como se llama?
Me llamo Carl, y tu?
Maybe it is a good time to give the salar a proper introduction. Salar de Uyuni is the largest salt flat in the entire world, covering a staggering 10582 square kilometers, bigger than the Bahamas. It is so white and so flat that it is used as the primary calibration place for satellites. Sitting at more than 3600m/12000ft above sea level, it only experiences rain during November to February, which usually floods the entire area. What ensues, is what keeps driving people to the place. The thin layer of water with the flat surface forms an enormous flat mirror, reflecting everything, everywhere. It is truly a sight to behold, and it is not something you can ever understand by looking at a photograph.
I, along with another fellow traveler, Pia from Chile, settled into the homestay we had for the night. All others in the jeep returned to Uyuni to end their 1 day tour. I sat inside this hotel made from giant blocks of salt, and looked into the distance. A llama was feeling itchy on its back, and decided to take a dirt bath right in front of me.
roll, roll, roll!
Then we decided to take a walk. The town was really small, and had a little chapel made from rocks. Right in front of the chapel was a small plaza full of giant cacti, and a tourist information booth. Nobody was in there, and there was not a human in sight on the plaza either. The school grounds only had one basketball court, with a slightly deflated football sitting at the corner. The only sound I could hear was dogs barking at the highland winds in the distance.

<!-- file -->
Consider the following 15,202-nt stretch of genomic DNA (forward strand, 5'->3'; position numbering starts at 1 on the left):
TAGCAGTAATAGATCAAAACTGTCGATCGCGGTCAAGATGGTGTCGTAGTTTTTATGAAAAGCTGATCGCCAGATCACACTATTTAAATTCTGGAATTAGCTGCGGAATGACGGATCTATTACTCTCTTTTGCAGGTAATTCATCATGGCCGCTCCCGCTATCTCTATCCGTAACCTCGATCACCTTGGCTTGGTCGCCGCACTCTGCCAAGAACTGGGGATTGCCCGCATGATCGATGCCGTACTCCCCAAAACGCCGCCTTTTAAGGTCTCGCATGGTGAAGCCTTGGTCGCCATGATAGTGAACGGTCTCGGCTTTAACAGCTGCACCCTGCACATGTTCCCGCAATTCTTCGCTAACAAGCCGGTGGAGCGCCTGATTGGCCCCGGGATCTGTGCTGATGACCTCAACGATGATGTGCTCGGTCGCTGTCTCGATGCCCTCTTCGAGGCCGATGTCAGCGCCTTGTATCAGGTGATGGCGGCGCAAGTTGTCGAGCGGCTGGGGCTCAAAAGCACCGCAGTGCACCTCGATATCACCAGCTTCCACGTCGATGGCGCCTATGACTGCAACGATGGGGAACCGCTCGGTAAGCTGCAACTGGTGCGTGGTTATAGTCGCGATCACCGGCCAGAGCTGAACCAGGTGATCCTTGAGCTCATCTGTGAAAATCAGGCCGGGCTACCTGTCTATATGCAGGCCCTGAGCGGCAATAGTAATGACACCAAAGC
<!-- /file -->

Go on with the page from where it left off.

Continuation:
We reached the edge between the salar and the grassland. A few flamingoes were chomping their dinner in the marshlands, and were caught aback that there was anything else moving. They promptly took off, flying to another less disturbed area to feast.
By the time we got back, the sky was turning dark red. The mountains to the west started obscuring the light, dimming the salar from a pearl white color to a gloomy grey hue. I sat in front of the llamas sitting in front of the homestay sitting in front of the salar, and slowly watched the dusk dawn onto the salar.
the night is nigh
The dinner was finally served by the housemother as darkness completely shrouded the village. There was no electricity, so we had to eat dinner under a candle light. I loved the simple spaghetti and potato soup a lot because it was likely my only chance to ever eat a dinner with someone else under candle light in my life. We talked for hours, as there was virtually nobody else within the 100km radius. The candle burnt out, and the darkness (my old friend) took control of the room. It reminded us to go grab our thickest jacket and venture out into the wild: stars.
Sitting this high with absolutely no cloud cover means only one thing: you get to see stars you have never seen before. Millions of stars quaintly illuminated the salar as a giant band of milky way penetrates straight through the horizons. It was likely the best starry night I had ever seen, just like Van Gogh’s masterpiece when I got to it in Museum of Modern Art. We gazed upon it for so long that my lower jaw almost froze…
Salar de Uyuni woohoo~!
Next day, I woke up at 5 just as Pia and I agreed. However, she was nowhere to be seen, still snoring her night through the coldest hours on the planet. I shivered like I was turned into vibrate mode as I walked outside the village towards the salar, hoping to get a glimpse of the forthcoming sunrise. What I saw instead was completely mesmerizing. If I do not say this is the most beautiful thing I have ever witnessed in the world, I must be lying to myself.